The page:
I challenge you guys to watch the fight again! By round 9 I had groves up 7-1 + a knockdown. Froch caught him and Groves defended the only way he knew how. Fitzpatrick tried working that a lot but sometimes in the fight you revert back to old ways.. But stopping a guy so far ahead in the biggest fight of his career was a bad call imo. He deserved his shot and he was winning by a clear mile. Groves will hopefully be working more on his inside fighting because it wasn't great on the night, and will come to land the right hand and left hook a lot more.


I cant remember exactly the score but I had Groves winning as well.

The stoppage was definitely early, I bitched about it on here for a week.

flackoguapo says:

Yes, I'd be glad to.

With my psychology background, I naturally like to look beyond words and get an idea of his paradigm. When getting a gauge on a guy's paradigm -- mental thoughts, opinions, patterns, values, interpretations and so forth -- I specifically like to look for the consistent message.

What I see with Groves is that he consistently repeats that he systematically beat up Froch from round one to nine. "There is nothing positive Carl can take from the last fight."

Which I don't think is true.

In spite of this, Groves repeats his conviction to the point where I really think he believes it. Now, Groves is quite skillful at mind games so I could also see the plausibility of this being a tactic to frustrate Froch.

That said, his actions, behavior, body language etc. after the fight suggests to me that he truly deep in his heart feels he was destroying Froch the whole time.

While he was clearly the smoother boxer, I cant disegard the fact that in those rounds, as Carl Froch likes to point out, Froch was gaining momentum and, from my vantage point, appeared to build towards a violent crescendo with "Groves getting flattened."

So if he, blinded by his superior technique and huge confidence, decides to ignore that, he's going to go in there thinking that he stops or completely dominates Carl Froch this time around.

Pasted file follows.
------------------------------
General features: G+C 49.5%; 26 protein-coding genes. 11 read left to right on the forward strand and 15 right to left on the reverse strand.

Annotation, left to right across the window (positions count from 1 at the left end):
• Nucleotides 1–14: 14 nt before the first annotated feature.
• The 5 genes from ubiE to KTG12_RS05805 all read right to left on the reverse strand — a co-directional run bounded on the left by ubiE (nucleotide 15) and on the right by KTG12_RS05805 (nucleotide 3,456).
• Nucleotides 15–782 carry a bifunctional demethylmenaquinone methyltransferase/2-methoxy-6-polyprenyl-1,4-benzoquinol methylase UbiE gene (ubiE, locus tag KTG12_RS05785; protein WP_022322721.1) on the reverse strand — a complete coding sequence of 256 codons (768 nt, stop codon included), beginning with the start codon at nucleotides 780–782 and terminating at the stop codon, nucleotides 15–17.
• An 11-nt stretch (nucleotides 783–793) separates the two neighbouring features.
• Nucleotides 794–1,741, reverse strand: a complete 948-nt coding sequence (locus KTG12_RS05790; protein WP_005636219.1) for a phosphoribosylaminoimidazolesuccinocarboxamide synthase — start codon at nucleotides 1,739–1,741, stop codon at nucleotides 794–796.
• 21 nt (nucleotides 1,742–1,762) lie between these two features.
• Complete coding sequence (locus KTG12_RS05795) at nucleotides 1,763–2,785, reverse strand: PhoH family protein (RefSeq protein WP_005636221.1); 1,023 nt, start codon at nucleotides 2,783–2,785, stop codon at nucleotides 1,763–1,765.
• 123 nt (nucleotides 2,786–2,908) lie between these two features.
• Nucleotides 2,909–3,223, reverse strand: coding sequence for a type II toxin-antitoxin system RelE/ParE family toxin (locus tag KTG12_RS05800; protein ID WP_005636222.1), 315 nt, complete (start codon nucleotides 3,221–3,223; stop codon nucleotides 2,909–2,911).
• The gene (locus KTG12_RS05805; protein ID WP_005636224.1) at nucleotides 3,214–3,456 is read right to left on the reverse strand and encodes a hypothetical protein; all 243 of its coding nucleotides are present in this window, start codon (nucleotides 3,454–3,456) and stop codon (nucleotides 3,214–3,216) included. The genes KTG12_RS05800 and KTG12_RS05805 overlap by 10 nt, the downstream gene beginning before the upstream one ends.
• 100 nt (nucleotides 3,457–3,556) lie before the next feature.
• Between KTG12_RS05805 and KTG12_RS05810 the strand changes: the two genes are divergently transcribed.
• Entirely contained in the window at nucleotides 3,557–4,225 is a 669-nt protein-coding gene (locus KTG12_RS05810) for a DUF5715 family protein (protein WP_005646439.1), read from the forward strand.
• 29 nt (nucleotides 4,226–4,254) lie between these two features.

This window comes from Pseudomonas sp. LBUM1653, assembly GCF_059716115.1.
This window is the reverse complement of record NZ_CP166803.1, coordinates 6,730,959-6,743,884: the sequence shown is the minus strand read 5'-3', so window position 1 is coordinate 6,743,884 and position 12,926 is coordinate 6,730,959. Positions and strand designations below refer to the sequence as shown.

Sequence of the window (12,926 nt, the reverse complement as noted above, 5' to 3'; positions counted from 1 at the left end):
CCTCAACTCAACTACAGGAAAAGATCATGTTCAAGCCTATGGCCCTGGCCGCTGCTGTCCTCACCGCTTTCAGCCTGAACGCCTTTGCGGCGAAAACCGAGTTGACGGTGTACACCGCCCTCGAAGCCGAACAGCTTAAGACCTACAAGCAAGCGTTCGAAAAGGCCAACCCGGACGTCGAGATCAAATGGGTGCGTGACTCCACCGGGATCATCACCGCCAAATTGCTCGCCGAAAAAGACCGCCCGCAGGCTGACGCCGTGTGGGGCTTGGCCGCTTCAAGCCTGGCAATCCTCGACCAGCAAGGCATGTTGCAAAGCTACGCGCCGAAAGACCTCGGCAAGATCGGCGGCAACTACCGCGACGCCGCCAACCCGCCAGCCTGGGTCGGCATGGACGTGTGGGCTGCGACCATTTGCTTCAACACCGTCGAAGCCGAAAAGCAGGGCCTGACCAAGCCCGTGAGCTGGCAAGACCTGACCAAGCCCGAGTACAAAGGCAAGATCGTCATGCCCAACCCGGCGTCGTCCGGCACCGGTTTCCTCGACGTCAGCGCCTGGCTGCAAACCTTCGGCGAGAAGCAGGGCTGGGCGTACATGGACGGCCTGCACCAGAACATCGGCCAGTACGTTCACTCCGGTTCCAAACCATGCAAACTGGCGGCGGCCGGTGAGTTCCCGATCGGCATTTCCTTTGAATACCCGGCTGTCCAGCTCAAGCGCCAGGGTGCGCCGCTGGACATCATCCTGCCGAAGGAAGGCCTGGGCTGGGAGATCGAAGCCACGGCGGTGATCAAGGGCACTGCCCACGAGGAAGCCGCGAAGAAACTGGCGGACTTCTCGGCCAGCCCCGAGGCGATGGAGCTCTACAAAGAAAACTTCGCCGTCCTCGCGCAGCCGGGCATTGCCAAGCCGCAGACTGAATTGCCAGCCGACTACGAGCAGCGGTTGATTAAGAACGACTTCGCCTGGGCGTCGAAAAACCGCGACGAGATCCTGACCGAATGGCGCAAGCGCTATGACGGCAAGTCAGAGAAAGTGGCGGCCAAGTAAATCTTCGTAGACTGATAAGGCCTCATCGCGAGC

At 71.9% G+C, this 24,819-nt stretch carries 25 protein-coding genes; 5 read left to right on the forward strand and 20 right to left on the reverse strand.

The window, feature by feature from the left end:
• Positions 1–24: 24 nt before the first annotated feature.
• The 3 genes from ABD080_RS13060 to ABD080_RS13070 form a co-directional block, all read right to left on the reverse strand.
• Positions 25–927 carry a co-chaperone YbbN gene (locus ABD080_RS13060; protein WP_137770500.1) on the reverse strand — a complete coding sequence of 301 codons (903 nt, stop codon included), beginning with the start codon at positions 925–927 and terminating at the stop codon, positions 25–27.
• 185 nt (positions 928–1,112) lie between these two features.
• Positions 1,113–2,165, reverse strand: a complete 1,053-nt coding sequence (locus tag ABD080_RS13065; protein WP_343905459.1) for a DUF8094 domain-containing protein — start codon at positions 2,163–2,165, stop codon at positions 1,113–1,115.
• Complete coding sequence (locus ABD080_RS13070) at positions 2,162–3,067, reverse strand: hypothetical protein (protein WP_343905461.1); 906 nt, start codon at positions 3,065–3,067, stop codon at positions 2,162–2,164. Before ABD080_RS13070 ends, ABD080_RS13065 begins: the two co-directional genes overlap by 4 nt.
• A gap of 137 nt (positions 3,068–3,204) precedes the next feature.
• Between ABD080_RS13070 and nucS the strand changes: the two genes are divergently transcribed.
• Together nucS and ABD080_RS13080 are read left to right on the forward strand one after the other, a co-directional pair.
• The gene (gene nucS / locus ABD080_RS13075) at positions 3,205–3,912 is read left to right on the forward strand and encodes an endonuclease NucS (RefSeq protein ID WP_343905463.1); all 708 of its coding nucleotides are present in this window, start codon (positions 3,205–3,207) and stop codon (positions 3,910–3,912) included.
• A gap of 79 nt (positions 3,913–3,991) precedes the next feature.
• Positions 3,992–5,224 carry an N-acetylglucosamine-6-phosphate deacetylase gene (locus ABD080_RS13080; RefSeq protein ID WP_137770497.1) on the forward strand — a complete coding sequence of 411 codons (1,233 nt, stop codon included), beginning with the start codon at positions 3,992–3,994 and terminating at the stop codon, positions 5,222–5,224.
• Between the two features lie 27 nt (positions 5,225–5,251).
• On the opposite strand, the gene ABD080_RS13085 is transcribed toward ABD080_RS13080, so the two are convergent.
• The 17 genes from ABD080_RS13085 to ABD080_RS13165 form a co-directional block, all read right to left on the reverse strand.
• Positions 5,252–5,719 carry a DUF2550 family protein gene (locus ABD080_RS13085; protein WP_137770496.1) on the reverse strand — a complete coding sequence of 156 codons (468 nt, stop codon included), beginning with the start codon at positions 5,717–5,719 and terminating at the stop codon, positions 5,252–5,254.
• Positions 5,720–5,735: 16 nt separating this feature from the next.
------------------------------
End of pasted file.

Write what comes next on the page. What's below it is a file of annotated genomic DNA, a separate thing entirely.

?
And if he does think that, he's going to be in trouble. Because Carl Froch's will and competitive drive is as big as anything in sports today.

I think that is what has driven this subpar athlete and mediocrely talented boxer to the heights that he has. And it will be enough to dwarf an overconfident fighter with a illusory interpretation of what happened the last time around.

Hope that makes sense somewhat?


I get what you are saying. Groves thinks that he can beat Froch by not changing anything. Do you learn more about a guy in that aspect pre or post fight?

one thing I did not like AT ALL about Groves is that he seemed to get real gun shy when Froch landed that loopy right hand he shot from the hip. It's expected, but Froch was charging in with his hands down and Groves should have been more aggressive IMO. If he really wasn't hurt like he said he wasn't then he should have fired back. I am no one to question someones character, but I like to see a guy with fire in their belly when the opportunity presents itself.

the Roast says:

I wish the United States could fill stadiums and arenas like the rest of the world does for boxing. I don't know what is wrong with the people here. I'd love to be at Wembly for this one. The fans will blow the roof off the place. I like Froch to win a close UD.

Skibbz says:

Groves legs softened up briefly... Froch never let up the pressure.. But the ref never gave St GG a chance to return fire.. He has just started to push Froch backwards when the fight was stopped. The only thing Groves can do is make Froch taste some vengeance in second fight. Yeah it's a great story for british boxing that we can fill the biggest house in less than an hour!